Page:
Getting patients in a cancer hospital to eat is a challenge. "They can't swallow or they can't taste it or they're nauseous," Ms. Peled says. "The adults force themselves, because they know they need the nutrition. But the children don't understand why food doesn't taste like it used to, or why they can't taste anything."

Most hospitals have been updating their food offerings to include more vegetarian and healthier fare. But some major institutions are going further, hiring trained chefs to revamp menu selections and expanding kitchen hours to cater to a variety of medical needs. Diabetic, gastric-bypass, cardiac, cancer and other types of patients all have different cravings and nutritional requirements, these hospitals say.

Chefs are experimenting with Nutella milkshakes, made from the sweet hazelnut spread, for patients needing extra calories. Cancer patients may dine on chicken with a side dish of Flamin' Hot Cheetos to tingle chemo-numbed tongues.

Rex Healthcare in Raleigh, N.C., maintains a small herb garden outside the cafeteria where patients can watch the chefs cut mint and tarragon for the day's dishes. Jim McGrody, Rex's director of culinary and food services, says each disease has its own issues: Cancer patients can't have fresh herbs and raw vegetables because of bacterial concerns, renal patients have to watch potassium (so, no bananas) and cardiac patients eat a low-fat diet.

"Gastric bypass patients are really a challenge because they have to eat very low-fat, low-sugar diets with high protein," says Mr. McGrody, a Culinary Institute of America graduate. "This summer I tried an outdoor menu, with some cedar-plank-grilled salmon. You have to show them that they can get flavor without the fat using citrus juices or roasted garlic."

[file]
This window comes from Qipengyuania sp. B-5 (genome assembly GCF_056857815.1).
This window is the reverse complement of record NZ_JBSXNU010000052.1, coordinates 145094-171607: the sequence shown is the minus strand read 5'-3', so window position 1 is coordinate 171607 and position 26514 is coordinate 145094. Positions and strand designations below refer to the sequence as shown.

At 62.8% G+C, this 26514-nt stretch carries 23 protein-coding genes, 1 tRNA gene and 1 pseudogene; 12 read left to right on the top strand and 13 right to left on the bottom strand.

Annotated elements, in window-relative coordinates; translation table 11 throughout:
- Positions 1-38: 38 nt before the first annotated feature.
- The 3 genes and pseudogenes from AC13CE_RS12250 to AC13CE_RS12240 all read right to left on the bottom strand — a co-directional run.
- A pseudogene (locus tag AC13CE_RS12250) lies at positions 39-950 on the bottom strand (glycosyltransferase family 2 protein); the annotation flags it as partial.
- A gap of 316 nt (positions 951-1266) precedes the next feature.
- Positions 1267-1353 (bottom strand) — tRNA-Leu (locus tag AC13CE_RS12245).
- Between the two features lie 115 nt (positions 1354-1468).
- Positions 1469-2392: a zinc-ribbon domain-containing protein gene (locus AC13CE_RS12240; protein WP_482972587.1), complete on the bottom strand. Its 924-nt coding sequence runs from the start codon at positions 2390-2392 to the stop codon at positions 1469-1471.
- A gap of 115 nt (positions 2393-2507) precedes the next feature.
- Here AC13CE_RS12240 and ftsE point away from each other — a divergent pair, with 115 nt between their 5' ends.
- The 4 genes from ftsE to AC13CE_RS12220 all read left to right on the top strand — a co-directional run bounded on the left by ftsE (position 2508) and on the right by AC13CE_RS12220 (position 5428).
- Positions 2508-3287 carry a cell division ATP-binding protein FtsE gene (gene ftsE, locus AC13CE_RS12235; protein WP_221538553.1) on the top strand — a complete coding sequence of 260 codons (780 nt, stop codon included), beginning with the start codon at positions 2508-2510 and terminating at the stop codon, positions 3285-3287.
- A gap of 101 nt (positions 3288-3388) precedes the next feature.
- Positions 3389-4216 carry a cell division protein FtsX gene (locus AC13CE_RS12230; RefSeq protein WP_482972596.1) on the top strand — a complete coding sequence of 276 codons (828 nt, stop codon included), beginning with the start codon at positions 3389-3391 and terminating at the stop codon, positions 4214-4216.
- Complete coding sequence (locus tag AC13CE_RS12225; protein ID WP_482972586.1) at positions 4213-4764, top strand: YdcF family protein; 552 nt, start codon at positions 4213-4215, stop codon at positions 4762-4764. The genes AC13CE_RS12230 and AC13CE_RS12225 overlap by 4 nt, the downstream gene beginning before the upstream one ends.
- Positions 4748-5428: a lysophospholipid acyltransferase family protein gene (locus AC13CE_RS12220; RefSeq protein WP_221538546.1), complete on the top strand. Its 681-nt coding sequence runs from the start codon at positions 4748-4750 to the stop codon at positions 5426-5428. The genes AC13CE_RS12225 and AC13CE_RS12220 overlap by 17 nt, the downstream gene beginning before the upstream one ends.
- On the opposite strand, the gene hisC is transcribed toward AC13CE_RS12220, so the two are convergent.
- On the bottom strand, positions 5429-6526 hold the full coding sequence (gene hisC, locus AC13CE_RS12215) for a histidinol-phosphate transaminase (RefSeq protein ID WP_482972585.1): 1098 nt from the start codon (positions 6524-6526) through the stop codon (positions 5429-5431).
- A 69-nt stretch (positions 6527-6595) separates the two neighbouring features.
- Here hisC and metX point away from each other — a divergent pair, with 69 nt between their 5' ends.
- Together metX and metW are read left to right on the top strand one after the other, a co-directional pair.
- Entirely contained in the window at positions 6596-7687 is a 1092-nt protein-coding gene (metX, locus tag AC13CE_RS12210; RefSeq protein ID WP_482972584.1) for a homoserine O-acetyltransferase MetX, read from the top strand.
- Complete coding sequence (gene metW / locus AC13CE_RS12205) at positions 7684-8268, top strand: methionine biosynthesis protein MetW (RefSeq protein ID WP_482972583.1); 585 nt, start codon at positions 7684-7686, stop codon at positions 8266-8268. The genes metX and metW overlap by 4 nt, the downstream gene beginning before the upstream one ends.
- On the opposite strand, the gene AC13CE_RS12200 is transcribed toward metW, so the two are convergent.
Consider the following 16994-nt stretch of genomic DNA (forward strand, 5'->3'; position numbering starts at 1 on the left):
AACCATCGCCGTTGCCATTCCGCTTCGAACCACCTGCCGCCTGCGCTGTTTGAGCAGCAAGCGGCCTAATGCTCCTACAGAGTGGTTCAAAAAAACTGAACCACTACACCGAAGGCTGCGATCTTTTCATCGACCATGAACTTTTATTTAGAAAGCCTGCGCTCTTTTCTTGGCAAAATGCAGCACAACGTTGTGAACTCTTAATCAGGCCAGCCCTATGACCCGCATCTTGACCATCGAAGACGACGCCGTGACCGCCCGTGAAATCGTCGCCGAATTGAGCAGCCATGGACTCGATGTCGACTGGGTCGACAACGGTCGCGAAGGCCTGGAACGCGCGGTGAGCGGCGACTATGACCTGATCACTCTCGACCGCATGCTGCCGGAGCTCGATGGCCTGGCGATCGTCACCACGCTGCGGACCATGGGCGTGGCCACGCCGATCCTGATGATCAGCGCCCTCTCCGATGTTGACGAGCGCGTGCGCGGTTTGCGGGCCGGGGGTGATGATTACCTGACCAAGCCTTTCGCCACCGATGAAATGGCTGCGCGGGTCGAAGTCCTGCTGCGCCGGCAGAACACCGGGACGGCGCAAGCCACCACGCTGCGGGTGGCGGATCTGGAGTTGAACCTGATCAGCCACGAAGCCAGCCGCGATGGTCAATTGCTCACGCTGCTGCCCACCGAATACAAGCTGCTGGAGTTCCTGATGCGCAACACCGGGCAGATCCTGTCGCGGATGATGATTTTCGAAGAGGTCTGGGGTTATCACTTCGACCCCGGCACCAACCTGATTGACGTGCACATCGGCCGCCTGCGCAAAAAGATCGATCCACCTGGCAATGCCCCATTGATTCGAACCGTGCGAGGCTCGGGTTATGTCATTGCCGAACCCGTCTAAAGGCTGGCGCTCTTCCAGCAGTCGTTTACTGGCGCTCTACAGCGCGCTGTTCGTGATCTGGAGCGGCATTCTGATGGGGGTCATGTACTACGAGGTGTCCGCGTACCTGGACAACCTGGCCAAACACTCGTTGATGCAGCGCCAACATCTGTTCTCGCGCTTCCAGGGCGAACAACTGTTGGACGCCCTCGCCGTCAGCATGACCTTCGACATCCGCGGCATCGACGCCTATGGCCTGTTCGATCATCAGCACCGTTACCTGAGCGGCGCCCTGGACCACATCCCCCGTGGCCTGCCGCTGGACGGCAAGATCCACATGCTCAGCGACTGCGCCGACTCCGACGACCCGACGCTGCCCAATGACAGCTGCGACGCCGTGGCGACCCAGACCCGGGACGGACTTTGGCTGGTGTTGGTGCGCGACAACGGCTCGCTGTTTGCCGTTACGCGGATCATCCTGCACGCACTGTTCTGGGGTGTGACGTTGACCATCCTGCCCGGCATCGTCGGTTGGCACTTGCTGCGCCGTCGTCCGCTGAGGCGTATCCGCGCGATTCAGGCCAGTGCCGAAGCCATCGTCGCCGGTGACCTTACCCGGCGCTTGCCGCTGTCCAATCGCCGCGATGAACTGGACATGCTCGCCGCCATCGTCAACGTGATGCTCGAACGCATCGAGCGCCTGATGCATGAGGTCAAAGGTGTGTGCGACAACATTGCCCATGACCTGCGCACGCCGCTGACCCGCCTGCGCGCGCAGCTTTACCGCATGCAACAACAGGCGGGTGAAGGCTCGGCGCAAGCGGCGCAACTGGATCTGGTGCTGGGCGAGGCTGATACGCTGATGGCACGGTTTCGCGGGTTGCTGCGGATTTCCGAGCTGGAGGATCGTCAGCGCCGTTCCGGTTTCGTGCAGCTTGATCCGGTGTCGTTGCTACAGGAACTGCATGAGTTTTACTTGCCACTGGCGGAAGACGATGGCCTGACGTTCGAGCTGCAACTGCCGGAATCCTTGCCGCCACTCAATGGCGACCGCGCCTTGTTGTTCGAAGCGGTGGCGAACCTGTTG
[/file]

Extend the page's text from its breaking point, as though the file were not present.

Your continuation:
What's on the Menu

Examples of how Rex Healthcare in Raleigh, N.C., overhauled its menu in 2009.

Old menu: Eggs, bacon, French toast, one pancake option

New menu: Grilled portabella mushrooms topped with scrambled eggs, feta cheese and spinach. Four types of pancakes: blueberry, whole grain, buttermilk and banana nut. Grilled peaches with a splash of balsamic.

Old menu: Fried or baked fish.

New menu: Lime and ginger glazed salmon. Tilapia en papillote (tilapia filets with snipped green beans, lemon, capers, fresh oregano and white wine wrapped in paper and baked).

Source: Jim McGrody, Rex Healthcare

It takes more work to provide specialized meals. And some healthier ingredients, like fish, can be more expensive. But hospital officials say the cost, which is incorporated into the daily room charge, works out about the same as traditional hospital fare.